--Build a new rocket to replace the Space Shuttle. NASA has been doing this since 2005, in the form of the Ares I crew launch vehicle. Ares I, on its current development schedule, will not be ready to send astronauts to ISS until 2015 according to NASA plans. A presidential review panel thought that it would be more like 2016-2017. That would mean depending on Russia, et al., for at least five years, but at the end of that time NASA would again be able to send people up there.
    --Rely only on international partners until the ISS retires.
    --Encourage/pay for American private-sector aerospace companies to build launch vehicles (rockets) and spacecraft (crew capsules) to get astronauts and cargo to ISS. Some of this is already being done under the Commercial Orbital Transportation Services (COTS) program, which was designed to help new companies--outside of the usual big players like Boeing and Lockheed Martin--develop these capabilities. Two companies are getting money under COTS, SpaceX and Orbital Sciences. SpaceX is the only company of the two developing both a launch vehicle, Falcon 9, and a spacecraft, Dragon.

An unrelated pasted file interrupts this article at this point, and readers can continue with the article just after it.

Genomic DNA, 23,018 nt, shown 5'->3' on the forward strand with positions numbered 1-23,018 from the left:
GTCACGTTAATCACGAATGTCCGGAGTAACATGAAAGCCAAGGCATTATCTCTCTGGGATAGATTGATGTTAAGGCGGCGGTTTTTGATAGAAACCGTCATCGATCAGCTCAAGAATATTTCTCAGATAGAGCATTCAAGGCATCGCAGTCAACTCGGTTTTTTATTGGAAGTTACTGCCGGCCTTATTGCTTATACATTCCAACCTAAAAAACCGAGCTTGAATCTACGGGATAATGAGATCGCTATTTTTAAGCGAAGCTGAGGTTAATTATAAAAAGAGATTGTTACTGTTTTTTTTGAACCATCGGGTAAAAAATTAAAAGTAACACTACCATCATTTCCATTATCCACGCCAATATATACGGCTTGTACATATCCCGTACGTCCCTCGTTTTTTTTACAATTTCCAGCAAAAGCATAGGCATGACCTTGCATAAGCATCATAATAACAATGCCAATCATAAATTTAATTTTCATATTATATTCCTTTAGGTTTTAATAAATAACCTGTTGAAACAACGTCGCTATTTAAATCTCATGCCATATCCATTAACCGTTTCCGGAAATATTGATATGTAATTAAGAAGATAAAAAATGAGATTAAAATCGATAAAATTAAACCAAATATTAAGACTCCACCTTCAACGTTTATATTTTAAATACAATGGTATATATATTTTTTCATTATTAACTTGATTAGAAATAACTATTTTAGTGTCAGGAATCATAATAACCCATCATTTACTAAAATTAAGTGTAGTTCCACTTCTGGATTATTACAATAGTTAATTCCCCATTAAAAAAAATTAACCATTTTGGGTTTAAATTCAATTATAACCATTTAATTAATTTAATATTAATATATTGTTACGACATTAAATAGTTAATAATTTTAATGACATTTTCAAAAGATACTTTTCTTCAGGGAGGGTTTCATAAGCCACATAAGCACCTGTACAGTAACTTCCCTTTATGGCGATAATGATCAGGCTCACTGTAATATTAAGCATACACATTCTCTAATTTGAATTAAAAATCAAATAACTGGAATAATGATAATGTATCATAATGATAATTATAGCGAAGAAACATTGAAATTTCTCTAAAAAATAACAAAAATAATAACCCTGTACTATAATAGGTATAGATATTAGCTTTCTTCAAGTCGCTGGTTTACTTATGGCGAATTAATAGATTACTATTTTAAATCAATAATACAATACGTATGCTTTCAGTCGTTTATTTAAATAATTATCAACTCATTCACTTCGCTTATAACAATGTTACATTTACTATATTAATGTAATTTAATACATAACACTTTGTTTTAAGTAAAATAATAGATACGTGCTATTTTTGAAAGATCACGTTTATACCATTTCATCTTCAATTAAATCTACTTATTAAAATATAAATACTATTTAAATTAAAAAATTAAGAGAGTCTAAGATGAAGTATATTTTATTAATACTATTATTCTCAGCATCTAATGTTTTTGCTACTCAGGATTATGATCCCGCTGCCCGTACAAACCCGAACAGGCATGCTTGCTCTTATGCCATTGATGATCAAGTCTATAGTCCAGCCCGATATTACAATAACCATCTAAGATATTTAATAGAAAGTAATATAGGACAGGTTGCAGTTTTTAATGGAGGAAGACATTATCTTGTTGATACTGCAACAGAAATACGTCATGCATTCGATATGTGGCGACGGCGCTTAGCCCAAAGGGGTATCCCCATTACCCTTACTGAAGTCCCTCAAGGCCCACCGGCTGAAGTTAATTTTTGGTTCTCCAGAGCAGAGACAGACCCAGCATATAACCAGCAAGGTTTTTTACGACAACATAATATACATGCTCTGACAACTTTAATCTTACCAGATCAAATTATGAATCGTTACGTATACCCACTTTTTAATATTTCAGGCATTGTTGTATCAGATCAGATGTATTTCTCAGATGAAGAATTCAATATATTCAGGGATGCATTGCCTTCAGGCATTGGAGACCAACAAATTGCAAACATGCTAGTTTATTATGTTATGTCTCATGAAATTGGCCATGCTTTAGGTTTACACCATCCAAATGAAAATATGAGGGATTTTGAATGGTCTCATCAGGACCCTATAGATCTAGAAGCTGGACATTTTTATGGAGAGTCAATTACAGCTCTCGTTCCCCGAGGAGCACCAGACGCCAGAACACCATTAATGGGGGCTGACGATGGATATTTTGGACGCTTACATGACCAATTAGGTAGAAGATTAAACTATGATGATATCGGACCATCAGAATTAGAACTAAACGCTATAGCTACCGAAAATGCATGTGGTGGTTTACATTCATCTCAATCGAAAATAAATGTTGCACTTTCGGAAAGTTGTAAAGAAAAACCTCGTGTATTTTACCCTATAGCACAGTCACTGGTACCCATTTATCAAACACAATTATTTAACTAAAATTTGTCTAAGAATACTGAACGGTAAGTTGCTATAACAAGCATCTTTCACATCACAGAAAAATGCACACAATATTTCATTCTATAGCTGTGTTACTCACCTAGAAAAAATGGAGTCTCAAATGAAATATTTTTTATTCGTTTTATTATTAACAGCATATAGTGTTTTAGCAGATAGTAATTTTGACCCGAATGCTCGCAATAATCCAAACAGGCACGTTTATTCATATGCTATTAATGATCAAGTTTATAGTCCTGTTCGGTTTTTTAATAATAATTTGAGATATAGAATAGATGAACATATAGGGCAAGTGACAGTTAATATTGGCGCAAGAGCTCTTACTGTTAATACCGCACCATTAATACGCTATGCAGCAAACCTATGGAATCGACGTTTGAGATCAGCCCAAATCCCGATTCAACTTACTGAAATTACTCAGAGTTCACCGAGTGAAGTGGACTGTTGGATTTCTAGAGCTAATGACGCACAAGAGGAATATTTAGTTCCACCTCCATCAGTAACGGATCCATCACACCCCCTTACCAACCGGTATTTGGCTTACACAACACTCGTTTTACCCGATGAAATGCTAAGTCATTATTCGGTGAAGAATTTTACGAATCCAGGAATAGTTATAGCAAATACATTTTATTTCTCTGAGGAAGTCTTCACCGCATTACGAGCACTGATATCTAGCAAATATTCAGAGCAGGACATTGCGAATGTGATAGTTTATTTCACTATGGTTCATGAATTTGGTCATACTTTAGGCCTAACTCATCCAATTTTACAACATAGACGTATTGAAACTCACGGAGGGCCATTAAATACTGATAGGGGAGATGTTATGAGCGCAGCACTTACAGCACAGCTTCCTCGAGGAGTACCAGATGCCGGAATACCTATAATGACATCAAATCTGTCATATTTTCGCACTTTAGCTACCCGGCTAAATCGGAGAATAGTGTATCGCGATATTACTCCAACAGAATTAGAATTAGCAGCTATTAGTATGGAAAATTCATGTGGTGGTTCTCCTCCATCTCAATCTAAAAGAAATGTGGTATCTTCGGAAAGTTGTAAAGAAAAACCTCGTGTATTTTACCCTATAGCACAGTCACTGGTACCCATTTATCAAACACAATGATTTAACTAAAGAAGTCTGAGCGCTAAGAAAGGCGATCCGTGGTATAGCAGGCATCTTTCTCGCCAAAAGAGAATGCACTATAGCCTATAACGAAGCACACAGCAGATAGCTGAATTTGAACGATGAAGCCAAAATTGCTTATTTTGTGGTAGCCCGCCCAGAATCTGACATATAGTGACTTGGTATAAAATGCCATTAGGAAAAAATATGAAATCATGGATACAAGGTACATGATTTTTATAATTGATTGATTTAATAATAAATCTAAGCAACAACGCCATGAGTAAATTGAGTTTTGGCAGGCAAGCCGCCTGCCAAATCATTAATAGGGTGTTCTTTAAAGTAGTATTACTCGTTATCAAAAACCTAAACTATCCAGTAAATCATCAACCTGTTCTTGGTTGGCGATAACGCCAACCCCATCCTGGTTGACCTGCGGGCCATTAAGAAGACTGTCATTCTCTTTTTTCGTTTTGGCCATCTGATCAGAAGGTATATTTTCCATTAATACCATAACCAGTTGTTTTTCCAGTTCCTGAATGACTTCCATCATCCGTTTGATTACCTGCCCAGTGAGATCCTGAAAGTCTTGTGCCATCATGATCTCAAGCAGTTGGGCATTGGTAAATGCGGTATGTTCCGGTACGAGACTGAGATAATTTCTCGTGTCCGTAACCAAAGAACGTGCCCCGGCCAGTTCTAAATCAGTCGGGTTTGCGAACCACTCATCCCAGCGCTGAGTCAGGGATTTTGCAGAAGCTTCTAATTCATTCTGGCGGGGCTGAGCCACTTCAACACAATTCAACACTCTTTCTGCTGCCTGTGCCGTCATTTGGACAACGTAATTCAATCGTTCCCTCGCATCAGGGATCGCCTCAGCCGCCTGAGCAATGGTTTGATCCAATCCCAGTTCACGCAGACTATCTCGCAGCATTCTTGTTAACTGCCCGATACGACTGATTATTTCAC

If the Obama administration is proposing more money for COTS, which seems like an easy funding vehicle since it already exists, that money could go a couple different directions:
    --Accelerating SpaceX and Orbital's work.
    --Paying to modify Boeing/Lockheed rockets (now built under a joint operation called United Launch Alliance) to launch a Dragon or Orion capsule to ISS. This money, reportedly $6 billion, could go toward "human rating" the Atlas or Delta launch vehicles, essentially adding some more bells and whistles to them to make them safe and reliable enough to put humans on top of them.